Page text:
Articles | Volume 21, issue 8
Nat. Hazards Earth Syst. Sci., 21, 2543–2562, 2021
https://doi.org/10.5194/nhess-21-2543-2021
Nat. Hazards Earth Syst. Sci., 21, 2543–2562, 2021
https://doi.org/10.5194/nhess-21-2543-2021

Research article 25 Aug 2021

Research article | 25 Aug 2021

Optimizing and validating the Gravitational Process Path model for regional debris-flow runout modelling

Jason Goetz et al.

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Cited articles

Aaron, J., McDougall, S., and Nolde, N.: Two methodologies to calibrate landslide runout models, Landslides, 16, 907–920, https://doi.org/10.1007/s10346-018-1116-8, 2019. 
Aleotti, P. and Chowdhury, R.: Landslide hazard assessment: summary review and new perspectives, B. Eng. Geol. Environ., 58, 21–44, https://doi.org/10.1007/s100640050066, 1999. 
Angillieri, M. Y. E.: Debris flow susceptibility mapping using frequency ratio and seed cells, in a portion of a mountain international route, Dry Central Andes of Argentina, CATENA, 189, 104504, https://doi.org/10.1016/j.catena.2020.104504, 2020.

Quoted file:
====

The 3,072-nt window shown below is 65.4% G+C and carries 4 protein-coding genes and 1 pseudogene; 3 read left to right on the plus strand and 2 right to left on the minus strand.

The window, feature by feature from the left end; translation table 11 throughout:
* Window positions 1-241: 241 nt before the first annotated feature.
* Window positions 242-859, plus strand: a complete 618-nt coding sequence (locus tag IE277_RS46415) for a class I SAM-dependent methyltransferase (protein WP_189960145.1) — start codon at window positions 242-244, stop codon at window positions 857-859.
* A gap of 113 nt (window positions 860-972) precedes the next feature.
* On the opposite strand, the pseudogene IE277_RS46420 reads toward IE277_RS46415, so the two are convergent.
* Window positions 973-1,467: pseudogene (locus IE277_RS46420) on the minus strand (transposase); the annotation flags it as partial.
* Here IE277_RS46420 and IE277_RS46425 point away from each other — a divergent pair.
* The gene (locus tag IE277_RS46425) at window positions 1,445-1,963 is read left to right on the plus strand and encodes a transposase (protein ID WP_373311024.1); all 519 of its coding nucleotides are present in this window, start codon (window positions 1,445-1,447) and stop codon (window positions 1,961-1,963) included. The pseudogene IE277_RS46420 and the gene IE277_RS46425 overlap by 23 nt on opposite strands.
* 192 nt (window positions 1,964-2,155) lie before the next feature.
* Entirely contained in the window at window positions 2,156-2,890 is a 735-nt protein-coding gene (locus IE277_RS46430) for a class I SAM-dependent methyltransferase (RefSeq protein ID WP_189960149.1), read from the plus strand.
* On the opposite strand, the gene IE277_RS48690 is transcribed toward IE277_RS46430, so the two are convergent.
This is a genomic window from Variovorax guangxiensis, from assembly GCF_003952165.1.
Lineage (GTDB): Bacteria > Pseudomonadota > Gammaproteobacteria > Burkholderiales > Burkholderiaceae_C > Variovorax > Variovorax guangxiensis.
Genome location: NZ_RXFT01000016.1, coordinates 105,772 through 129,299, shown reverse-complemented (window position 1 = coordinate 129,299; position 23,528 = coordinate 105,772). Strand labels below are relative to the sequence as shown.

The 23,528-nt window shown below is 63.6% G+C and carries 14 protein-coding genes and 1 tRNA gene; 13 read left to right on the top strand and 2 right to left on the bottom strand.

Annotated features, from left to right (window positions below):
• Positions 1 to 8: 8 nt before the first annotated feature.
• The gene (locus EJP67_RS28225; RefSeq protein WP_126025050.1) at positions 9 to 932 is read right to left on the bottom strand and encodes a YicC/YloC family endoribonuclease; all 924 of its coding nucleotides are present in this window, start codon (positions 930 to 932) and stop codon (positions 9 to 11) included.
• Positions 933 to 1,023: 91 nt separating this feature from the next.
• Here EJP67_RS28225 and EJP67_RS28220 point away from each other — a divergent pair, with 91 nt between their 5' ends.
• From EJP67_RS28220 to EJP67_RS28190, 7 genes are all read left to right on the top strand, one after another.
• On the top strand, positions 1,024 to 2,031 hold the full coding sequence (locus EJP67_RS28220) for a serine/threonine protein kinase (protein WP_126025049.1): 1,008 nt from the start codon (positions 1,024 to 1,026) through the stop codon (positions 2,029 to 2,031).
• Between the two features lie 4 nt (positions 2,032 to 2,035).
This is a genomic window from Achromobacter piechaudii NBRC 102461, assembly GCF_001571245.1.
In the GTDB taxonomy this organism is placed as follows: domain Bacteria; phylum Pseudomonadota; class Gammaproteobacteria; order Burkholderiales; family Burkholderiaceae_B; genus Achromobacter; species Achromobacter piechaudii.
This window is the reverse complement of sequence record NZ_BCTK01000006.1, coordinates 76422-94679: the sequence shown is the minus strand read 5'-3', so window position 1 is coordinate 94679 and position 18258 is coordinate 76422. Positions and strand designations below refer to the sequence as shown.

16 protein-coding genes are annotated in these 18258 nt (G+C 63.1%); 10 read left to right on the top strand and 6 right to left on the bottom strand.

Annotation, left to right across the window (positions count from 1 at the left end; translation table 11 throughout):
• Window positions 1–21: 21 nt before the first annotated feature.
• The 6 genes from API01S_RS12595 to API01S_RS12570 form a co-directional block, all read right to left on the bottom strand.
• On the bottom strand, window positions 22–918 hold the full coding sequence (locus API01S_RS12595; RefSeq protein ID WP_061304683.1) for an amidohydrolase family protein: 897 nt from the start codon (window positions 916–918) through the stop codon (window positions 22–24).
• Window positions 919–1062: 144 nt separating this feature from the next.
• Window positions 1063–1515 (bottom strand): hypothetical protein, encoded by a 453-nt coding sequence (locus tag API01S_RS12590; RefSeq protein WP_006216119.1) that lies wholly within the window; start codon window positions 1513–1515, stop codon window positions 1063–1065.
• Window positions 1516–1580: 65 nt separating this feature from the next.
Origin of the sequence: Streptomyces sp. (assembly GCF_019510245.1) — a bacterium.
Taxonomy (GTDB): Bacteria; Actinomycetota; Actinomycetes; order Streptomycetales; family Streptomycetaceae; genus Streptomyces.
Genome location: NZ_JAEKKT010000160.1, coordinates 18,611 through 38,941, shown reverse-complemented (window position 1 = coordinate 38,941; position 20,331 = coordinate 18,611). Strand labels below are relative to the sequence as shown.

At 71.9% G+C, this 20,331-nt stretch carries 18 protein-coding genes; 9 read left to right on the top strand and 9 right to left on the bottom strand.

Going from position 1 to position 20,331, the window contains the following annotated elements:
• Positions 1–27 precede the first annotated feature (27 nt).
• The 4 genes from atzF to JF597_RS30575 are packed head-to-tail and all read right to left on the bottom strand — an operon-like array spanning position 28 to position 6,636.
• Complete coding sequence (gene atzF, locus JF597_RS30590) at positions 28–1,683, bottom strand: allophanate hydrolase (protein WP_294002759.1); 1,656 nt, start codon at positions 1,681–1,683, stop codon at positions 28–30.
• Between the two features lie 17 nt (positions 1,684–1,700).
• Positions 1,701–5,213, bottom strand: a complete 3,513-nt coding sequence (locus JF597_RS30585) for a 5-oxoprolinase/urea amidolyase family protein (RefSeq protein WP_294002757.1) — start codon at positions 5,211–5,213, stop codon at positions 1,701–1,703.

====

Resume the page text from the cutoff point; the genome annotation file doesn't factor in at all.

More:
Ardizzone, F., Cardinali, M., Carrara, A., Guzzetti, F., and Reichenbach, P.: Impact of mapping errors on the reliability of landslide hazard maps, Nat. Hazards Earth Syst. Sci., 2, 3–14, https://doi.org/10.5194/nhess-2-3-2002, 2002. 
ASF DAAC: ALOS PALSAR Radiometric Terrain Corrected high resolution digital elevation model: Includes Material © JAXA/METI, https://doi.org/10.5067/Z97HFCNKR6VA, 2011. 
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Debris flows are fast-moving landslides that can cause incredible destruction to lives and property. Using the Andes of Santiago as an example, we developed tools to finetune and validate models predicting likely runout paths over large regions. We anticipate that our automated approach that links the open-source R software with SAGA-GIS will make debris-flow runout simulation more readily accessible and thus enable researchers and spatial planners to improve regional-scale hazard assessments.
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